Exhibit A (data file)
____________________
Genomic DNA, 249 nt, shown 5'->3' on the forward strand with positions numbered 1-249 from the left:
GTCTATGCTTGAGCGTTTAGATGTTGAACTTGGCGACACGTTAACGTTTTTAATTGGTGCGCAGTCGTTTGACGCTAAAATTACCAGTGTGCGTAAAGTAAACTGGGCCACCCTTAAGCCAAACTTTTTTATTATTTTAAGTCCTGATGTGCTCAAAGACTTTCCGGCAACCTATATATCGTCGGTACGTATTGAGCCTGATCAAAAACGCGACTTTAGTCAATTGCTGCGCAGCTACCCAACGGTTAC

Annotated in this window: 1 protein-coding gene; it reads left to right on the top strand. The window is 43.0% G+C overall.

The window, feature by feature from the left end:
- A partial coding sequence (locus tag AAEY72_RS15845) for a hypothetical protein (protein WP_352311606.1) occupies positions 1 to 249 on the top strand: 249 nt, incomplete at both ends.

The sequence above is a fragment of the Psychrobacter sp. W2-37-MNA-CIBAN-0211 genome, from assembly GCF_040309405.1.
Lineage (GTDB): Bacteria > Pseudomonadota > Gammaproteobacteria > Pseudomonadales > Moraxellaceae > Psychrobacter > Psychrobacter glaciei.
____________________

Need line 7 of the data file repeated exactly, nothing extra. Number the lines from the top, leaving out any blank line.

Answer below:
Lineage (GTDB): Bacteria > Pseudomonadota > Gammaproteobacteria > Pseudomonadales > Moraxellaceae > Psychrobacter > Psychrobacter glaciei.